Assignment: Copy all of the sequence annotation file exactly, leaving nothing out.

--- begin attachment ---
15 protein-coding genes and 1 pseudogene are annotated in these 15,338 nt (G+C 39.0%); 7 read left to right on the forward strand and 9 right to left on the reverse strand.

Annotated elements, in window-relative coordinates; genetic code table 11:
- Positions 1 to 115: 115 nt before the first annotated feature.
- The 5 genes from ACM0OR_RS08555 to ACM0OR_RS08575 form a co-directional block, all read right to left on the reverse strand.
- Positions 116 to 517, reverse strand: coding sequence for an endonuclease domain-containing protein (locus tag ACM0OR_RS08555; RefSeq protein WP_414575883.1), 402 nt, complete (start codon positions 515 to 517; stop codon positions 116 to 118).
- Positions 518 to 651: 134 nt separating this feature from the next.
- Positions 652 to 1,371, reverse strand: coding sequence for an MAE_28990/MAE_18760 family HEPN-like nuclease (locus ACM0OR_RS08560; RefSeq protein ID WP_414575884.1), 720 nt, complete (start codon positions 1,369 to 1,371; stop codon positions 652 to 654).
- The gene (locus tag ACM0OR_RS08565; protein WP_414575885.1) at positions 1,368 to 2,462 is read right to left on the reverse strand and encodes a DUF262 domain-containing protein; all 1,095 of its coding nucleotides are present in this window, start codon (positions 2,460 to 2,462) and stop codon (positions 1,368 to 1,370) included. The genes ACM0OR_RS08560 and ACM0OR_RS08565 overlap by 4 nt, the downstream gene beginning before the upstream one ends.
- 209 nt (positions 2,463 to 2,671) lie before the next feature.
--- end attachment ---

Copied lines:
15 protein-coding genes and 1 pseudogene are annotated in these 15,338 nt (G+C 39.0%); 7 read left to right on the forward strand and 9 right to left on the reverse strand.

Annotated elements, in window-relative coordinates; genetic code table 11:
- Positions 1 to 115: 115 nt before the first annotated feature.
- The 5 genes from ACM0OR_RS08555 to ACM0OR_RS08575 form a co-directional block, all read right to left on the reverse strand.
- Positions 116 to 517, reverse strand: coding sequence for an endonuclease domain-containing protein (locus tag ACM0OR_RS08555; RefSeq protein WP_414575883.1), 402 nt, complete (start codon positions 515 to 517; stop codon positions 116 to 118).
- Positions 518 to 651: 134 nt separating this feature from the next.
- Positions 652 to 1,371, reverse strand: coding sequence for an MAE_28990/MAE_18760 family HEPN-like nuclease (locus ACM0OR_RS08560; RefSeq protein ID WP_414575884.1), 720 nt, complete (start codon positions 1,369 to 1,371; stop codon positions 652 to 654).
- The gene (locus tag ACM0OR_RS08565; protein WP_414575885.1) at positions 1,368 to 2,462 is read right to left on the reverse strand and encodes a DUF262 domain-containing protein; all 1,095 of its coding nucleotides are present in this window, start codon (positions 2,460 to 2,462) and stop codon (positions 1,368 to 1,370) included. The genes ACM0OR_RS08560 and ACM0OR_RS08565 overlap by 4 nt, the downstream gene beginning before the upstream one ends.
- 209 nt (positions 2,463 to 2,671) lie before the next feature.